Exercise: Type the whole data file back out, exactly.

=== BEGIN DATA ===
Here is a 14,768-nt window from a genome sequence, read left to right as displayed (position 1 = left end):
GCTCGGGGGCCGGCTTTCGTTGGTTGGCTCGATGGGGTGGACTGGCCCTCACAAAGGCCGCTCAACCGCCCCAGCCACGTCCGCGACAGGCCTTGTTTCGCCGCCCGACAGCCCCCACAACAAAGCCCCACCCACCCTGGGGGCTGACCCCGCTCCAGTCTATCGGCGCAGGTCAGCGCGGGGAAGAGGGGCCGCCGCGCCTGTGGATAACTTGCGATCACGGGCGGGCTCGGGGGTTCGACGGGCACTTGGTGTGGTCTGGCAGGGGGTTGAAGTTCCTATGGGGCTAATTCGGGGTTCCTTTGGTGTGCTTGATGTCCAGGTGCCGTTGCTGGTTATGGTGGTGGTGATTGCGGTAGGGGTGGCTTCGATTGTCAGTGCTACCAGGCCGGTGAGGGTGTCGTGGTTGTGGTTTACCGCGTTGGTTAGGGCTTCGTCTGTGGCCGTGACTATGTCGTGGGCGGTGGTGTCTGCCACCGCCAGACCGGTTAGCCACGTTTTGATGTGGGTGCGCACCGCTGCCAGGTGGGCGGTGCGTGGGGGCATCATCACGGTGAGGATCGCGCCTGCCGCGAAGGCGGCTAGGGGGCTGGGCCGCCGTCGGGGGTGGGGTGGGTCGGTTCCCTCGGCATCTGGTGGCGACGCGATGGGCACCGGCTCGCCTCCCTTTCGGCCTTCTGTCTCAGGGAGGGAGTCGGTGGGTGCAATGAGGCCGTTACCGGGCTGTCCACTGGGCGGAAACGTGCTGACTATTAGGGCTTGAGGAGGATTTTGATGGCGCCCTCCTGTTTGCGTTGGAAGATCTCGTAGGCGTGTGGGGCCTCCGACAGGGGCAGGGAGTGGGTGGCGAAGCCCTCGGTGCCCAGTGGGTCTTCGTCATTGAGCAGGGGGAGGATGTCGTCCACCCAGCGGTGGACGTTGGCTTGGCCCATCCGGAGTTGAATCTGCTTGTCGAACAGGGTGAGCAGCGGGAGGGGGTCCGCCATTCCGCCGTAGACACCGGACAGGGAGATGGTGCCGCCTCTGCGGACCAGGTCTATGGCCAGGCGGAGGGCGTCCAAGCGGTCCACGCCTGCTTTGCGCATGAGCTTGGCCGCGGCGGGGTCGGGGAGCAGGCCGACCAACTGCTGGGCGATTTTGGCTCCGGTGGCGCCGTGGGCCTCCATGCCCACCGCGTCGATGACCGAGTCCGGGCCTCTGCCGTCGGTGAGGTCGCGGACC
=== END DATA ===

Here is a 14,768-nt window from a genome sequence, read left to right as displayed (position 1 = left end):
GCTCGGGGGCCGGCTTTCGTTGGTTGGCTCGATGGGGTGGACTGGCCCTCACAAAGGCCGCTCAACCGCCCCAGCCACGTCCGCGACAGGCCTTGTTTCGCCGCCCGACAGCCCCCACAACAAAGCCCCACCCACCCTGGGGGCTGACCCCGCTCCAGTCTATCGGCGCAGGTCAGCGCGGGGAAGAGGGGCCGCCGCGCCTGTGGATAACTTGCGATCACGGGCGGGCTCGGGGGTTCGACGGGCACTTGGTGTGGTCTGGCAGGGGGTTGAAGTTCCTATGGGGCTAATTCGGGGTTCCTTTGGTGTGCTTGATGTCCAGGTGCCGTTGCTGGTTATGGTGGTGGTGATTGCGGTAGGGGTGGCTTCGATTGTCAGTGCTACCAGGCCGGTGAGGGTGTCGTGGTTGTGGTTTACCGCGTTGGTTAGGGCTTCGTCTGTGGCCGTGACTATGTCGTGGGCGGTGGTGTCTGCCACCGCCAGACCGGTTAGCCACGTTTTGATGTGGGTGCGCACCGCTGCCAGGTGGGCGGTGCGTGGGGGCATCATCACGGTGAGGATCGCGCCTGCCGCGAAGGCGGCTAGGGGGCTGGGCCGCCGTCGGGGGTGGGGTGGGTCGGTTCCCTCGGCATCTGGTGGCGACGCGATGGGCACCGGCTCGCCTCCCTTTCGGCCTTCTGTCTCAGGGAGGGAGTCGGTGGGTGCAATGAGGCCGTTACCGGGCTGTCCACTGGGCGGAAACGTGCTGACTATTAGGGCTTGAGGAGGATTTTGATGGCGCCCTCCTGTTTGCGTTGGAAGATCTCGTAGGCGTGTGGGGCCTCCGACAGGGGCAGGGAGTGGGTGGCGAAGCCCTCGGTGCCCAGTGGGTCTTCGTCATTGAGCAGGGGGAGGATGTCGTCCACCCAGCGGTGGACGTTGGCTTGGCCCATCCGGAGTTGAATCTGCTTGTCGAACAGGGTGAGCAGCGGGAGGGGGTCCGCCATTCCGCCGTAGACACCGGACAGGGAGATGGTGCCGCCTCTGCGGACCAGGTCTATGGCCAGGCGGAGGGCGTCCAAGCGGTCCACGCCTGCTTTGCGCATGAGCTTGGCCGCGGCGGGGTCGGGGAGCAGGCCGACCAACTGCTGGGCGATTTTGGCTCCGGTGGCGCCGTGGGCCTCCATGCCCACCGCGTCGATGACCGAGTCCGGGCCTCTGCCGTCGGTGAGGTCGCGGACC